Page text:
Send to

Choose Destination
Sci Rep. 2016 Aug 9;6:31088. doi: 10.1038/srep31088.

Stochastic anomaly of methylome but persistent SRY hypermethylation in disorder of sex development in canine somatic cell nuclear transfer.

Author information

Sooam Biotech Research Foundation, Seoul 152-904, Korea.
BGI-Shenzhen, Shenzhen, China.
Agricultural Genomics Institute at Shenzhen, Chinese Academy of Agricultural Sciences, Shenzhen, China.
Animal Bioscience and Biotechnology Laboratory, United States Department of Agriculture, Beltsville, MD, 20705, USA.
Department of Animal and Avian Sciences, University of Maryland, College Park, MD, 20742, USA.
College of Veterinary Medicine, Chonnam National University, Gwangju 500-757, Korea.
College of Veterinary Medicine, Chungbuk National University, Cheongju, Chungbuk 361-763, Korea.
College of Animal Sciences, Chungbuk National University, Cheongju, Chungbuk 361-763, Korea.


Somatic cell nuclear transfer (SCNT) provides an excellent model for studying epigenomic reprogramming during mammalian development. We mapped the whole genome and whole methylome for potential anomalies of mutations or epimutations in SCNT-generated dogs with XY chromosomal sex but complete gonadal dysgenesis, which is classified as 78, XY disorder of sex development (DSD). Whole genome sequencing revealed no potential genomic variations that could explain the pathogenesis of DSD. However, extensive but stochastic anomalies of genome-wide DNA methylation were discovered in these SCNT DSD dogs. Persistent abnormal hypermethylation of the SRY gene was observed together with its down-regulated mRNA and protein expression. Failure of SRY expression due to hypermethylation was further correlated with silencing of a serial of testis determining genes, including SOX9, SF1, SOX8, AMH and DMRT1 in an early embryonic development stage at E34 in the XY(DSD) gonad, and high activation of the female specific genes, including FOXL2, RSPO1, CYP19A1, WNT4, ERα and ERβ, after one postnatal year in the ovotestis. Our results demonstrate that incomplete demethylation on the SRY gene is the driving cause of XY(DSD) in these XY DSD dogs, indicating a central role of epigenetic regulation in sex determination.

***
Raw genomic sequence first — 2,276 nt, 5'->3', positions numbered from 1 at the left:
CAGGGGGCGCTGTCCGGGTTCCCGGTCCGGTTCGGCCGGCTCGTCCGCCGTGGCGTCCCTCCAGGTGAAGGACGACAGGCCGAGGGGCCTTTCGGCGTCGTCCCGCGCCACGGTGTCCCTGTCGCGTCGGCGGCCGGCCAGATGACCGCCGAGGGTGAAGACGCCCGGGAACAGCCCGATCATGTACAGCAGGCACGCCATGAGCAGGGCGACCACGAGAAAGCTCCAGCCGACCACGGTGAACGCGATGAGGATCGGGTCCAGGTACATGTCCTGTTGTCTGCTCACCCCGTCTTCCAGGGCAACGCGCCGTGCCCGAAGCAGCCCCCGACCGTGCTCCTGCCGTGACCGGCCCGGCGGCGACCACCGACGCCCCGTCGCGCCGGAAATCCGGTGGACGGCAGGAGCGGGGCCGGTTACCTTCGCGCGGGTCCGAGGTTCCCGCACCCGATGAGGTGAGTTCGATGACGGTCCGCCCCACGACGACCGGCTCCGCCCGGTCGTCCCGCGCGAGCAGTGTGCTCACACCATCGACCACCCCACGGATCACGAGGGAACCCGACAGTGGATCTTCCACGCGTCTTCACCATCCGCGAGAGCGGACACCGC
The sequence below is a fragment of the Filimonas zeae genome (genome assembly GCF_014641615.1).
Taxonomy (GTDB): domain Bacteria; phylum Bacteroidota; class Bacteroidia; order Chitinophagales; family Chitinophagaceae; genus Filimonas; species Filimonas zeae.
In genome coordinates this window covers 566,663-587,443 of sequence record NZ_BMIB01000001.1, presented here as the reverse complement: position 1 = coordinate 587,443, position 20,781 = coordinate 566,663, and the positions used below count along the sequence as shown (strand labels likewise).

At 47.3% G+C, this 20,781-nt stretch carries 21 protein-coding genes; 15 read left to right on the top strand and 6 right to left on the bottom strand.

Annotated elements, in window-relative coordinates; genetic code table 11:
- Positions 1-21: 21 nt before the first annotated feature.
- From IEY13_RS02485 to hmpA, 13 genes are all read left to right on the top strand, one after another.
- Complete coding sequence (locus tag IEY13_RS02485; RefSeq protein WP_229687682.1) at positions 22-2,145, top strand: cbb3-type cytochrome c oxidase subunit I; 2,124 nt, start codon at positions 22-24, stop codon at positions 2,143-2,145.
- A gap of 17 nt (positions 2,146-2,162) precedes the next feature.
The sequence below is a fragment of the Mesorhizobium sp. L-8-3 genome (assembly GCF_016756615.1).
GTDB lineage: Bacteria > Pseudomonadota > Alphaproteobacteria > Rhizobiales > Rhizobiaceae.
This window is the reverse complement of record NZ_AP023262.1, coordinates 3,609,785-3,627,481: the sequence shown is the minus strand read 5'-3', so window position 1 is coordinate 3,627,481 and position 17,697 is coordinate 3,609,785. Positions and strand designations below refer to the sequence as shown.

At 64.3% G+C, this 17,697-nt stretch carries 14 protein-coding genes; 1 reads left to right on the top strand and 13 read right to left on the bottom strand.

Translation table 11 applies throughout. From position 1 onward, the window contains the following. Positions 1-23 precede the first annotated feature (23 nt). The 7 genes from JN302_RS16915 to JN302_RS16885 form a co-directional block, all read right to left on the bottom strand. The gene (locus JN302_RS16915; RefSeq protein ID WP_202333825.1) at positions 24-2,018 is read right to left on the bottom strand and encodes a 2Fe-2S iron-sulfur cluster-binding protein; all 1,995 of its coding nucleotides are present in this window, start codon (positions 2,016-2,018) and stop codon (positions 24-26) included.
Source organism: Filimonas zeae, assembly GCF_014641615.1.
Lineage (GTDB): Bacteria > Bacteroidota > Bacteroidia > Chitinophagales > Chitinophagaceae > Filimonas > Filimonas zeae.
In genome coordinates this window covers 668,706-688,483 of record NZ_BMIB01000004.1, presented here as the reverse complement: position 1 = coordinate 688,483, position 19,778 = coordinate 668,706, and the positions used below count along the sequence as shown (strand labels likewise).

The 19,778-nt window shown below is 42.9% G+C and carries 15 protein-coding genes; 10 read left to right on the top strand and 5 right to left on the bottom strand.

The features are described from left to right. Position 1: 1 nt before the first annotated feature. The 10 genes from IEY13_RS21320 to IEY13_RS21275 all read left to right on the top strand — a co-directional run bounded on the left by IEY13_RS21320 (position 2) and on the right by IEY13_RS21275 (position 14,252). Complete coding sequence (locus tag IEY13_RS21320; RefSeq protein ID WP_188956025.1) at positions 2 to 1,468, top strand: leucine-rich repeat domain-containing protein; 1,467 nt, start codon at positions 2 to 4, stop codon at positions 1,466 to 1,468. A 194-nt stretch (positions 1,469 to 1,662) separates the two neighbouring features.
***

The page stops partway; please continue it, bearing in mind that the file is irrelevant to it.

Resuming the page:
[Indexed for MEDLINE]
Free PMC Article

Supplemental Content

Full text links

Icon for Nature Publishing Group Icon for PubMed Central
Loading ...
Support Center